All our training is a balance of Qi Gong and self defence, they are the yin and yang we need to balance in order for harmonious development of the true art.

Everything we practice has an application for health and fighting.

Read about learning the art of Ba Gua »

Qi Gong

Park Bok Nam scooping the moon Qi Gong

Qi Gong means energy work, to circulate the Qi. We use energy and Qi to refer to the same thing.

Park Bok Nam likes to say, "If a dam has a leak, you don't fill the reservoir with water until the dam is fixed."

The body's internal systems need to be balanced in terms of energy production, distribution and consumption. If not, then the body is not working optimally, and attempts to use internal energy (for martial arts or healing) will cause further imbalance.

Park Bok Nam doesn't like to mystify Qi Gong, he prefers to use clear explanations, and simple exercises which allow someone to experience it for themselves.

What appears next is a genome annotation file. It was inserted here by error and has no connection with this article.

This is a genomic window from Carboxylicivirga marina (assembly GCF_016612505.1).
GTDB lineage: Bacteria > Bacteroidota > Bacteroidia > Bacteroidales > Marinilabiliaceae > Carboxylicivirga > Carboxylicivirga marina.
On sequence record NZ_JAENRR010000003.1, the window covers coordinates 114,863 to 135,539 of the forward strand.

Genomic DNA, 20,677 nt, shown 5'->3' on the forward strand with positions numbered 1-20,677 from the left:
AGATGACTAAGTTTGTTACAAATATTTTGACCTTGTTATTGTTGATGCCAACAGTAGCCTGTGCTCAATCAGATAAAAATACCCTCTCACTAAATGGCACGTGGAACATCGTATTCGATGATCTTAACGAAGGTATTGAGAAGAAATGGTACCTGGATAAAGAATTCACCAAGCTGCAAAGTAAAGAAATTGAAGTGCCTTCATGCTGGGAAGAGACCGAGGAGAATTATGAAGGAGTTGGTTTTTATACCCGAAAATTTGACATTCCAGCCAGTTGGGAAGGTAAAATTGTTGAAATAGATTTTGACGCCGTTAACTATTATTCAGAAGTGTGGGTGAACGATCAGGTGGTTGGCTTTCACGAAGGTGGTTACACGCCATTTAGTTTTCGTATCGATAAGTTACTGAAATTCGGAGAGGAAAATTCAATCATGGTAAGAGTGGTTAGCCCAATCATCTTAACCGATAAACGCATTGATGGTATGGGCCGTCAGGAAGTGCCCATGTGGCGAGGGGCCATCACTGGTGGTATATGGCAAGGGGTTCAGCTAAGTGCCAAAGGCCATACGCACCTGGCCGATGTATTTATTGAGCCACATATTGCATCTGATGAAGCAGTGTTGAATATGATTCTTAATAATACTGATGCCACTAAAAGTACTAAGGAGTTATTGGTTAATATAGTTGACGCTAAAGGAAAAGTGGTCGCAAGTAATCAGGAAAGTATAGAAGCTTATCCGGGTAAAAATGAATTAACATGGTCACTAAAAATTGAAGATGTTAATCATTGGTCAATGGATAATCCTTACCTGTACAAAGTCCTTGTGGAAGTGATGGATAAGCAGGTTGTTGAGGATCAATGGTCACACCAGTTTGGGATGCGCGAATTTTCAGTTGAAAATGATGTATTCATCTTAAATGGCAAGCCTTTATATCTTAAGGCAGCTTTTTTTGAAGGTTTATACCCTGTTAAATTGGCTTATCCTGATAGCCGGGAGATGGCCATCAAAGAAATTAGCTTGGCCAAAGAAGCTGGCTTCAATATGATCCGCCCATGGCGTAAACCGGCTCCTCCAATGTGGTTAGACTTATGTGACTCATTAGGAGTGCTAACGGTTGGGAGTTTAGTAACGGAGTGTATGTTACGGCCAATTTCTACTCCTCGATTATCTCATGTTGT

Effective Qi Gong creates powerful Qi circulation, which is beneficial to our health and vitality. When a part of the body is inactive (e.g. arm in a sling), energy and blood don't reach that area and it becomes weak. The mental intention and physical movement of Qi Gong circulates energy and blood to every part of the body.

There are many types of Qi Gong, what we practice has a specific Ba Gua flavour to it, which focuses on the joints and organs.

Park Bok Nam hidden flower under leaf

The joints need to be relaxed and supple for energy to pass through them, so Ba Gua Qi Gong is designed to work the whole body, using spiralling and twisting motions to work every angle of every joint.

The internal organs are attached by ligaments and designed to move inside the body cavity. Every Qi Gong exercise has benefits for specific organs (e.g. twisting the spine massages the kidneys, lifting up right palm raises the liver).

Additionally these exercises develop Qi awareness, Qi feeling in the body, and the sensitivity required to 'listen' to your opponent.